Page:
Economist Samir Aita talks about Syria

Bitterlemons interviews the economist Samir Aita.

BI: How can the average Syrian be expected to think about the uprising as the economy gets worse and what does this mean for the opposition?

Aita: The socioeconomic situation is one of the major reasons for the uprising. You have what I call a “youth tsunami” in Syria–300,000 people coming into the labor market every year. In the last 10 years, with all the [government] liberalization, the economy was creating 60-65,000 [jobs], which is really not enough. What is not said is that among those 65,000, there are only 8-10,000 real jobs, i.e., with a real contract and social security and so on. The rest of these are informal jobs, like that of [self-immolated Tunisian Mohamed] Bouazizi, who was university-educated. He was considered statistically as “working”, not jobless, but he was only pushing a small [cart] to sell vegetables and fruits, which is a menial job. This is one of the major reason for the calls for “dignity”.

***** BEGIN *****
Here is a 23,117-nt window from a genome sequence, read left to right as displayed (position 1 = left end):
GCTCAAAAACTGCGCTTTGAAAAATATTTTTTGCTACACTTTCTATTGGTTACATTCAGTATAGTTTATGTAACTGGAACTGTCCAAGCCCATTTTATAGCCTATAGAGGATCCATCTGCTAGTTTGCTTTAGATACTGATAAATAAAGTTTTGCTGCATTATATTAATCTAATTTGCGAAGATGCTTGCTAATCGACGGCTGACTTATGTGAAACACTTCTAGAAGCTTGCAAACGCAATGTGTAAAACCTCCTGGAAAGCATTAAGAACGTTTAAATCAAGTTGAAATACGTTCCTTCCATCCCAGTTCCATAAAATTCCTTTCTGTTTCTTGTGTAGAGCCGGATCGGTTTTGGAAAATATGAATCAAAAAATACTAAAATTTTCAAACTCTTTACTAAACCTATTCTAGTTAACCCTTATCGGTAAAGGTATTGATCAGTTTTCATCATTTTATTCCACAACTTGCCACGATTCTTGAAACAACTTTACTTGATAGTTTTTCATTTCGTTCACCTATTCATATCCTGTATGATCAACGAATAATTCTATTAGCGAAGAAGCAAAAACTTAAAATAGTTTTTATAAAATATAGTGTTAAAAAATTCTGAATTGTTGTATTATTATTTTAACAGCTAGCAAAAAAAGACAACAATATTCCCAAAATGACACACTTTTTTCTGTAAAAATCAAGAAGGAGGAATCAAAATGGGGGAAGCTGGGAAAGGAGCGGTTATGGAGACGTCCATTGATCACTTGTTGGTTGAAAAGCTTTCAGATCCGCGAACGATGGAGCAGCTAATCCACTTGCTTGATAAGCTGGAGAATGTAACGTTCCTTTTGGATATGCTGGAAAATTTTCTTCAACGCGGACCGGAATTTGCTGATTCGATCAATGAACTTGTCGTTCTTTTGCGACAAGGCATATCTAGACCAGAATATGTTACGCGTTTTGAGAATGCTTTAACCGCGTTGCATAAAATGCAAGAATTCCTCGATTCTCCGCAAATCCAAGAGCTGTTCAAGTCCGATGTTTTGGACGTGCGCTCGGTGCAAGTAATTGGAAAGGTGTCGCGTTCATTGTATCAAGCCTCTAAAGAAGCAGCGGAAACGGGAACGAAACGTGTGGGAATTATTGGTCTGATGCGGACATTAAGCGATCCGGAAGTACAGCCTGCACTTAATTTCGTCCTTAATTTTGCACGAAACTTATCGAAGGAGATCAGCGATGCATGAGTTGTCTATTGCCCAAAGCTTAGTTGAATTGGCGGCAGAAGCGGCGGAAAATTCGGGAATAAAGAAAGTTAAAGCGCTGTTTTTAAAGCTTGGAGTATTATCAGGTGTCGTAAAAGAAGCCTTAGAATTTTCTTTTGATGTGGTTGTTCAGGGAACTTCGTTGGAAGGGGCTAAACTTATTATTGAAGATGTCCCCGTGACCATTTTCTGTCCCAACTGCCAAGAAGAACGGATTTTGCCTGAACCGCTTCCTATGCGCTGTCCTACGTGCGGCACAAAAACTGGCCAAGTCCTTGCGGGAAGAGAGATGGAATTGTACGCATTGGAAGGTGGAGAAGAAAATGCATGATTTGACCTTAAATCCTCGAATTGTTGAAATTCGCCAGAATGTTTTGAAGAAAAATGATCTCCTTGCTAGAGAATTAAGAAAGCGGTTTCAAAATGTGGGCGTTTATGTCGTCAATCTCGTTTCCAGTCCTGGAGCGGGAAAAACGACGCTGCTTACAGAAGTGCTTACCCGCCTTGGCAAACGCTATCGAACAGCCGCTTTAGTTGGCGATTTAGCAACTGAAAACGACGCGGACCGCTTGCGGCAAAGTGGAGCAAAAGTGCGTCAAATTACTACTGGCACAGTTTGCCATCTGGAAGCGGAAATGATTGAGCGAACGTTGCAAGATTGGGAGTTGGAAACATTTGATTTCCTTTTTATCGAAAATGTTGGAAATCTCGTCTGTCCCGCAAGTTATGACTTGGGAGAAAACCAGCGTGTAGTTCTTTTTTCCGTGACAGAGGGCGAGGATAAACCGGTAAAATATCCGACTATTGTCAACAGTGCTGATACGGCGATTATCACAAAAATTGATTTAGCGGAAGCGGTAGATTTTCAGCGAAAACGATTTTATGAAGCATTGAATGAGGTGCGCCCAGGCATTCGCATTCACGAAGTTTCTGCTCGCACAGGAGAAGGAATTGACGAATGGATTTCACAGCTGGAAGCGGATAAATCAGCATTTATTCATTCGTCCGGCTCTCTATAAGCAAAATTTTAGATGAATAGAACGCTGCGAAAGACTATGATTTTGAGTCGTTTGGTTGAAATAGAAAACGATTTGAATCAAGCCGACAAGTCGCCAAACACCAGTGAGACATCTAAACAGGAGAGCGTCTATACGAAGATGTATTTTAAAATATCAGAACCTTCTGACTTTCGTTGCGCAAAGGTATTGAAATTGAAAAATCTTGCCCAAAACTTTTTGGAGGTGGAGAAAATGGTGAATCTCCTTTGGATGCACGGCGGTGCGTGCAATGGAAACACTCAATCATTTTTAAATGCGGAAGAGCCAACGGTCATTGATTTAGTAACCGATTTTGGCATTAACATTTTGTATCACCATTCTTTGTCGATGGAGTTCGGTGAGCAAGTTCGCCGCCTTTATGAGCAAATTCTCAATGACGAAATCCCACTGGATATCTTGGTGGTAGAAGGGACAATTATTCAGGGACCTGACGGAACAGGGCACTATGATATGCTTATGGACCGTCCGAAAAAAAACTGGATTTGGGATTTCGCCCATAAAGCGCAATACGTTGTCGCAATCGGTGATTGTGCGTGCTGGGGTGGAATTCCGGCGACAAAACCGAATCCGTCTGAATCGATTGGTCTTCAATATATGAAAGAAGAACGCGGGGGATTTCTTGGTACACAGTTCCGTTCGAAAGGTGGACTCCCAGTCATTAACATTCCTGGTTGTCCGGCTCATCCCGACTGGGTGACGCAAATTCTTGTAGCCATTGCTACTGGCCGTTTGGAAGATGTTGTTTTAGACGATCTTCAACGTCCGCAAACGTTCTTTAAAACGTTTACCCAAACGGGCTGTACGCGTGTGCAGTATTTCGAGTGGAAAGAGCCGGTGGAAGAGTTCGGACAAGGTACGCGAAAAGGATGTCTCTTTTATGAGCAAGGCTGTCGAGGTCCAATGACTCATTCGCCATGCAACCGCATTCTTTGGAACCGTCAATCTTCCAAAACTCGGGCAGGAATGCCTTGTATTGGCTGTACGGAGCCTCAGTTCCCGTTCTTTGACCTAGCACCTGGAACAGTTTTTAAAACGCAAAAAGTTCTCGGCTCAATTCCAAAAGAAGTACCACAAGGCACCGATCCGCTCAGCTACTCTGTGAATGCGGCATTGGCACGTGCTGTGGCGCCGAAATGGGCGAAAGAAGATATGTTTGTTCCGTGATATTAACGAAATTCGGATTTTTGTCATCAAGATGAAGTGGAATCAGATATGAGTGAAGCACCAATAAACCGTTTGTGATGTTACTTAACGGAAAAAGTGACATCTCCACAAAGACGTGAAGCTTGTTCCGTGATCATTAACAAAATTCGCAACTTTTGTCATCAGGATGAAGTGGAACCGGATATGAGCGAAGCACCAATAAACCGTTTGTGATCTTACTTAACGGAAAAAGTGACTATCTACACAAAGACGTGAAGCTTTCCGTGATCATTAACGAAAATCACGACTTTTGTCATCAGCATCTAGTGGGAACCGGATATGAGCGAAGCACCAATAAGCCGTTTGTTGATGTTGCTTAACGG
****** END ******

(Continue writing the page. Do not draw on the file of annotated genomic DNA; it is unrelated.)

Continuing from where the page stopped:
The second thing is that Syrian society is an exceptional society, meaning that social networks are very, very strong. Syria received during the war in Iraq over two years, 2006 and 2007, 1.5 million Iraqis. [This is comparable to] 7.5 percent of the Syrian population. I don’t know any other society that could receive such a flow of migrants without international aid. This is like saying France received four million people in two years, while France, because of 10,000 Tunisians who came here during the crisis in Tunisia and Libya, was shouting and changed Schengen [a border treaty that sets visa rules], etc.

But what is feared lately is that [Syrian] society has become really exhausted and some of its beautiful functions are deteriorating because of the political money and weapons that are being pushed by some countries, mainly the Gulf countries through Turkey. This is a big push–buying people for a cause, one cause against another. This is very dangerous. This is [making Syria resemble] Lebanon, where political money and foreign intervention have threatened not only to overthrow the regime, but also society.

The regime has already fallen, in my opinion. It cannot survive. But what is to be kept in society? If society collapses and, like [United Nations and Arab League envoy on Syria] Kofi Annan is saying, enters civil war, this is disastrous. But maybe some foreign countries want that. [Continue reading…]

(H/t Joshua Landis)

Print Friendly, PDF & Email